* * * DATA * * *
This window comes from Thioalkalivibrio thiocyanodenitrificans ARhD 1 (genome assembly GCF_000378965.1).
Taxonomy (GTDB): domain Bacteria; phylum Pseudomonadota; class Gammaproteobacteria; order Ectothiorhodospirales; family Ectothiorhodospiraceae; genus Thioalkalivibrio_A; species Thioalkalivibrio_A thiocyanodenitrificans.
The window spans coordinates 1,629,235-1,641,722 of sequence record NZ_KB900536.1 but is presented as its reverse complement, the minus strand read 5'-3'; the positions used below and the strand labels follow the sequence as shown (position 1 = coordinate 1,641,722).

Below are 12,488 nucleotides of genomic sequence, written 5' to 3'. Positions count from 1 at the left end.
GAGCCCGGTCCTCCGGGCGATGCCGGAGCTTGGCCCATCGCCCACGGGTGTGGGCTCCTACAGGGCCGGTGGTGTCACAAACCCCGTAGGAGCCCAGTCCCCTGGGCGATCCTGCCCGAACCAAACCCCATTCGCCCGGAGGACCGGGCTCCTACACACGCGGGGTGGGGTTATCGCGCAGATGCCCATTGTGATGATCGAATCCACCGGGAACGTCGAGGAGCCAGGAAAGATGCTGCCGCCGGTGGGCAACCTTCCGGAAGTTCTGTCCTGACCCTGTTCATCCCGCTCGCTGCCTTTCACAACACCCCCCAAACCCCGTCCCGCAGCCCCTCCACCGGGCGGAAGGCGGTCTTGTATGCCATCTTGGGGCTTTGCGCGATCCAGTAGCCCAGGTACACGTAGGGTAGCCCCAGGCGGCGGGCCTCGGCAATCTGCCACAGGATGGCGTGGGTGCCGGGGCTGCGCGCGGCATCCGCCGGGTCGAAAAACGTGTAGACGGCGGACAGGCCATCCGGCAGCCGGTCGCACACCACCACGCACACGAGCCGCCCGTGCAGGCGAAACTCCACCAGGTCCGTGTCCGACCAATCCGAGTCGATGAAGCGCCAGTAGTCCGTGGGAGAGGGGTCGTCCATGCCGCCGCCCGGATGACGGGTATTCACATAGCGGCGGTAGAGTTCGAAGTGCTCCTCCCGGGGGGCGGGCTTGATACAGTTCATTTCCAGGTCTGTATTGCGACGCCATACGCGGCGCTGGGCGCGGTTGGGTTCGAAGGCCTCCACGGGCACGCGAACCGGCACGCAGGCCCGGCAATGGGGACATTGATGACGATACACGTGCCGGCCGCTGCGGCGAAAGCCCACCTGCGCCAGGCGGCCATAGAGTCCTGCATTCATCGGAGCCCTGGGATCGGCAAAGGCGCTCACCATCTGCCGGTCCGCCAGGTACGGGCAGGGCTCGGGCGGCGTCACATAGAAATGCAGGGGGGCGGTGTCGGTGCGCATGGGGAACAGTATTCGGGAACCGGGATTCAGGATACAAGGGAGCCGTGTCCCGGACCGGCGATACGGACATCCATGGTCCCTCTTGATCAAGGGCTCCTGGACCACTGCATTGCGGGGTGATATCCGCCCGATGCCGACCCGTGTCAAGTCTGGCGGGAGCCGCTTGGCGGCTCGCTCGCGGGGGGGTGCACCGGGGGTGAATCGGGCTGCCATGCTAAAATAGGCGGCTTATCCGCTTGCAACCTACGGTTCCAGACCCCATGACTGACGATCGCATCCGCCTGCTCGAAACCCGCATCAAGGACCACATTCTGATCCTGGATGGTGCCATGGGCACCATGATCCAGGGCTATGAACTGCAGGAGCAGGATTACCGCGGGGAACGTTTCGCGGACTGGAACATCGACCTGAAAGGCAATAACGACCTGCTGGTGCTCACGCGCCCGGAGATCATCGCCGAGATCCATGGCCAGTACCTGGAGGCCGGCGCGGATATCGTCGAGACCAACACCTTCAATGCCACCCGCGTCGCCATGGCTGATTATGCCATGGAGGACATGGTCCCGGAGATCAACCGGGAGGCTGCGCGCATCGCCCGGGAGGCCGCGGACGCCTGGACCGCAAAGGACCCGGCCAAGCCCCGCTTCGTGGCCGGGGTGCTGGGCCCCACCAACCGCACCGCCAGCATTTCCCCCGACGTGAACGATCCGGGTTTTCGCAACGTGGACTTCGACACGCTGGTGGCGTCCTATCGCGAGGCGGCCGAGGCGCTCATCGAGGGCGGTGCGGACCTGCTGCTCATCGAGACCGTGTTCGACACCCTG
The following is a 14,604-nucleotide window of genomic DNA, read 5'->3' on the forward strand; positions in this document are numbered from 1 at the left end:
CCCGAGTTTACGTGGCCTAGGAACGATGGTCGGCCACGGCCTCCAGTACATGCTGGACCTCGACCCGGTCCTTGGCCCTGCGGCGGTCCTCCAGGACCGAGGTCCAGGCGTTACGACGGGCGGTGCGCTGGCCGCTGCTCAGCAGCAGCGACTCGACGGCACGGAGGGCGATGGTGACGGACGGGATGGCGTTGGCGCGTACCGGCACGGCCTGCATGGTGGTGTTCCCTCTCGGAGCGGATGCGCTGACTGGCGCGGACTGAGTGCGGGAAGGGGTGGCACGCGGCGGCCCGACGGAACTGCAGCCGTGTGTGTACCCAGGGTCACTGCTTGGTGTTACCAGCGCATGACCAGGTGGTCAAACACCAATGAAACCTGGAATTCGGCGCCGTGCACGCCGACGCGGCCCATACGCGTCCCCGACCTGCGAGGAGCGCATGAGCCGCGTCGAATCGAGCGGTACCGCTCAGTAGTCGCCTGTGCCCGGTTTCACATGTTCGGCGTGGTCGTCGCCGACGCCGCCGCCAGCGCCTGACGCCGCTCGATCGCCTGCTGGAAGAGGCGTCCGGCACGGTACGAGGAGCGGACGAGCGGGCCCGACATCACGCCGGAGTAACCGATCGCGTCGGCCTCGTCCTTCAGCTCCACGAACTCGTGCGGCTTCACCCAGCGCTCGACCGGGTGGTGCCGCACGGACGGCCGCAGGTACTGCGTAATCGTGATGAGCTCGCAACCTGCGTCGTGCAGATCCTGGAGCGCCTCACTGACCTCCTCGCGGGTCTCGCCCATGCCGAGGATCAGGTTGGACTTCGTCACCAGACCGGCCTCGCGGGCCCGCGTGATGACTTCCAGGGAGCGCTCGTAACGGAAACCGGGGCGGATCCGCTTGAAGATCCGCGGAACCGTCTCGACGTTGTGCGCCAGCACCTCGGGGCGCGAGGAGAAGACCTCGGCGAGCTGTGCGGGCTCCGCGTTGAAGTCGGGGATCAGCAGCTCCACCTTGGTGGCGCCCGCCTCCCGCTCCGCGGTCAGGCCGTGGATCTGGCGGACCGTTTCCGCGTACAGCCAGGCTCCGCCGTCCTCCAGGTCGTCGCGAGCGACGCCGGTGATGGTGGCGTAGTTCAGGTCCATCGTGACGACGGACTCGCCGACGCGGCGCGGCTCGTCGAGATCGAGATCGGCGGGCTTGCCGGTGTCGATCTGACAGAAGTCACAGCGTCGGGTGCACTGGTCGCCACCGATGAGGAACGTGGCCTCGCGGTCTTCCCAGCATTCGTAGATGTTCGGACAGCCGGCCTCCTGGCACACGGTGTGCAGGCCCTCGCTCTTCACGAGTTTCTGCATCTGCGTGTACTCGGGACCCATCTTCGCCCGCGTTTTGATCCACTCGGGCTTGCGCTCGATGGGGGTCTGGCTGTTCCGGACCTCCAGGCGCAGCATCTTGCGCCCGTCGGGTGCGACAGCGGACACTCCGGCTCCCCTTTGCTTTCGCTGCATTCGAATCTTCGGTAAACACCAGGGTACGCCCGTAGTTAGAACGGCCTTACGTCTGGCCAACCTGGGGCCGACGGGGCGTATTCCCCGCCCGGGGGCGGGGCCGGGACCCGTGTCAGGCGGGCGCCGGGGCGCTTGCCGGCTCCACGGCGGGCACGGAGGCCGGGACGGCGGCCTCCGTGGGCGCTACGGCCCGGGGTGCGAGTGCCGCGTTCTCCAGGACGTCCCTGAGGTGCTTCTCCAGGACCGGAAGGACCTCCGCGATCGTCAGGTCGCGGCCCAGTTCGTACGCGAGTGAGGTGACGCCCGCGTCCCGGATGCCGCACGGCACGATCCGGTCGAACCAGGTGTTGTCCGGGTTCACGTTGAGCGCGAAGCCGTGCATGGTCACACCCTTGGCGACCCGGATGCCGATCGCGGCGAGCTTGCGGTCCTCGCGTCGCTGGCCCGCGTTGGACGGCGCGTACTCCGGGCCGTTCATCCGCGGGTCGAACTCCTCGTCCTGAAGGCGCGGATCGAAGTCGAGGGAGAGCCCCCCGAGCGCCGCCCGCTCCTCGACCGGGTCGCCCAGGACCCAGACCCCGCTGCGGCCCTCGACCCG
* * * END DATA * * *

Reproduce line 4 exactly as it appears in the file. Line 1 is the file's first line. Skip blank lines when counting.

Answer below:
Below are 12,488 nucleotides of genomic sequence, written 5' to 3'. Positions count from 1 at the left end.